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LGBTQ Bars Across Chicago Increase Security After Mass Shooting At Club Q In Colorado Springs

From pat-downs to wanding patrons with metal detectors, gay bars are increasing security in light of recent attacks against the LGBTQ community.

Roy Ballesteros, security manager at Progress Bar, demonstrates the sweeping metal detecting process with fellow employee Siobhan in Northalsted on Jan. 6, 2023.
Colin Boyle/Block Club Chicago
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NORTHALSTED — Some gay bars in Northalsted and across the city have increased their security protocols, including adding metal detectors and pat-downs, as attacks against the LGBTQ community are on the rise.

Many of the changes were implemented in November after the mass shooting that killed five people at Club Q, an LGBTQ nightclub in Colorado Springs.

“Especially in light of what happened in Colorado, we’re trying to find a balance of maintaining a safe space for folks in our community while not being too invasive,” said Roy Ballesteros, security manager at Progress, 3359 N. Halsted St.

At Progress, that means having security staff at the door who check bags, scan IDs and pat people down to make sure they aren’t carrying weapons, Ballesteros said.

“It’s not to say that Progress is unsafe, but to say that we want to keep Progress safe and maintain a safe space for anyone that chooses to come here and have a good time without having to worry about someone getting through the door with something,” Ballesteros said.

Credit: Colin Boyle/Block Club Chicago
Roy Ballesteros, security manager at Progress Bar, poses for a photo in Northalsted on Jan. 6, 2023.

Other bars, like Scarlet at 3320 N. Halsted St., have started wanding patrons with metal detectors before entering. Managers from Scarlet did not return requests for comment.

Ballesteros said keeping LGBTQ bars safe is important right now as attacks on the LGBTQ community are on the rise.

In November, the Department of Homeland Security announced a warning of domestic terrorism threats against the LGBTQ, Jewish and immigrant communities from violent extremists in the country.

“Sadly, we’re in a place in the world right now where folks want to hurt our community, whether they don’t agree with certain sectors of our community or don’t believe in same-sex marriage,” Ballesteros said. “And Progress is one of the only bars that caters seven days a week to Black and Brown populations within our community, so it’s extra important to keep it safe from white supremacy and white nationalists.”

Credit: Colin Boyle/Block Club Chicago
Roy Ballesteros, security manager at Progress Bar, checks patrons before they enter the bar in Northalsted on Jan. 6, 2023.

Ald. Tom Tunney (44th), whose ward includes the Northalsted strip, said in a statement he’s been in regular communication with the LGBTQ bar owners since the Colorado Springs shooting to discuss potential safety threats.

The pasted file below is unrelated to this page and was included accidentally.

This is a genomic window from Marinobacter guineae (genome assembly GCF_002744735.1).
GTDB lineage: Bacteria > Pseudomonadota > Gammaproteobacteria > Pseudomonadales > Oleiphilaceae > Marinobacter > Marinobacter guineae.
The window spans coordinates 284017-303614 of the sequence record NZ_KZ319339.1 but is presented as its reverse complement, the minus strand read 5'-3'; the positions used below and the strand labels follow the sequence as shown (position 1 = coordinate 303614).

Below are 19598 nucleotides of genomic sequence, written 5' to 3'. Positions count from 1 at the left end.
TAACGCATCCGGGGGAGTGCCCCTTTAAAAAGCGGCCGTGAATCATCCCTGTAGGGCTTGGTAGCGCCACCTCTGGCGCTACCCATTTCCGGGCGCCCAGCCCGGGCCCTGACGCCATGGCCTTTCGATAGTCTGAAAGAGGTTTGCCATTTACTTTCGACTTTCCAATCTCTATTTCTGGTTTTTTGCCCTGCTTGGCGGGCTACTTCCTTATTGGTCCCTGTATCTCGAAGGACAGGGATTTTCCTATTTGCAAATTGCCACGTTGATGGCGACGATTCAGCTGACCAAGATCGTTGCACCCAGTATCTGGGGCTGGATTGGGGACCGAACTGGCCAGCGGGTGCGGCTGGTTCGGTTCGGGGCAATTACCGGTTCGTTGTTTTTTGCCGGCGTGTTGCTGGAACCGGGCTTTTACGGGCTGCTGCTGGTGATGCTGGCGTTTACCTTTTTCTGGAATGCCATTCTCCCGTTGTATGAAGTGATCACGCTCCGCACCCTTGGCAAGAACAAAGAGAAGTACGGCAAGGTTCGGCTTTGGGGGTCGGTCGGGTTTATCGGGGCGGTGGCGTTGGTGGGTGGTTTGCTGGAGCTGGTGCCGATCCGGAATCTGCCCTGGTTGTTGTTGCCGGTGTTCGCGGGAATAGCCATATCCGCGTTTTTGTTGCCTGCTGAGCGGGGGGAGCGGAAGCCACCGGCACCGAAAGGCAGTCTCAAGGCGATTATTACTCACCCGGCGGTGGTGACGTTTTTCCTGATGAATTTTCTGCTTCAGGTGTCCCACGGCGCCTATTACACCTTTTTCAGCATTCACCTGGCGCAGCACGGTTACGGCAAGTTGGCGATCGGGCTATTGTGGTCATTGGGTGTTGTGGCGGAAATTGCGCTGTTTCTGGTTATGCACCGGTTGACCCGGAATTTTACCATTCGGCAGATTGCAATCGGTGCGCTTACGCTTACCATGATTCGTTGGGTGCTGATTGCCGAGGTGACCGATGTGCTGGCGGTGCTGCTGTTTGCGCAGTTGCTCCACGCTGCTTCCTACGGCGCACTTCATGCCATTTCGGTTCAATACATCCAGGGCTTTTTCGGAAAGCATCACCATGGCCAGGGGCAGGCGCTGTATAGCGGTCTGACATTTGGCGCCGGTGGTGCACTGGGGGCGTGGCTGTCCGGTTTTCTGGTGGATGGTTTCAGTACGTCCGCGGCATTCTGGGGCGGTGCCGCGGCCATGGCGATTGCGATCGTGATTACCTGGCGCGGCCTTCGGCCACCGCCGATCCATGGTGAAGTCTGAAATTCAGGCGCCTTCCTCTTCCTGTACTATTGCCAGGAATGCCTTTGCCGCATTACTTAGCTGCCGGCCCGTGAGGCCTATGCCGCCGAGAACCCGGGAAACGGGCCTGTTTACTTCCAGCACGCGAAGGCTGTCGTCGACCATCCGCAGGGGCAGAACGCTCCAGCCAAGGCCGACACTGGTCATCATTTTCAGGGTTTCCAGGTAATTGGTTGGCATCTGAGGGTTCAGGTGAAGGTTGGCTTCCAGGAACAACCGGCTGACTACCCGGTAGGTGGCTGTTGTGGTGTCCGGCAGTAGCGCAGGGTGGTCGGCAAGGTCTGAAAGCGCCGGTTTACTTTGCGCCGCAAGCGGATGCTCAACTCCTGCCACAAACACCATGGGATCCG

In December, police partnered with the Northalsted Business Alliance to hold a citywide virtual seminar about trends and preventative practices to increase safety for employees, patrons and owners of LGBTQ clubs, bars and restaurants.

“These recent attacks are frightening and a reminder of the need to protect the community and our LGBT entertainment district,” Tunney said. “These threats are regularly discussed in connection with the Pride Parade and other large events in the community so most businesses are already plugged in.”

Even LGBTQ bars outside of the Northalsted entertainment district have taken steps to increase security protocols in light of the recent shooting.

Dorothy, a basement lesbian bar at 2500 W. Chicago Ave. in Ukrainian Village that reopened in July, had already hired a private security firm on a part-time basis, but switched the service over to full-time the day of the Colorado Springs shooting, said the bar’s creative director, Whitney LaMora.

“We had a large screening of the first episode of ‘The L Word’ the first night after the shooting, so we had 60 or 70 people in our bar who chose to come out and security at the door,” LaMora said. “We said a few words at the top of the screening about how we’re all gathering in a queer space that we feel is a safe space, but the night before so many people went to their safe space and didn’t get to come home.”

Having security at the door has made Dorothy staffers and patrons feel safer, but it comes with a cost, LaMora said.

“It’s a very challenging and frustrating financial strain on our business when our community is attacked and we literally have to pay for it,” LaMora said. “But our team has expressed to us that they feel safer knowing someone else is at the front door, rather than down the stairs and down the hallway where a potentially bad person would already be inside the bar.”

Credit: Colin Boyle/Block Club Chicago
Roy Ballesteros, security manager at Progress Bar, checks patrons before they enter the bar in Northalsted on Jan. 6, 2023.

Ballesteros said it’s common for bar owners and managers to communicate among each other to share safety information or details on patrons who are banned over violence or other extreme situations, but he’d love to see the neighborhood come together for a unified security strategy.

“Not everybody is doing it or does it the same way,” Ballesteros said. “Not every shoe fits every foot, but if we take some steps to bring us all together and unify things, we’ll make sure that the whole strip is even safer.”

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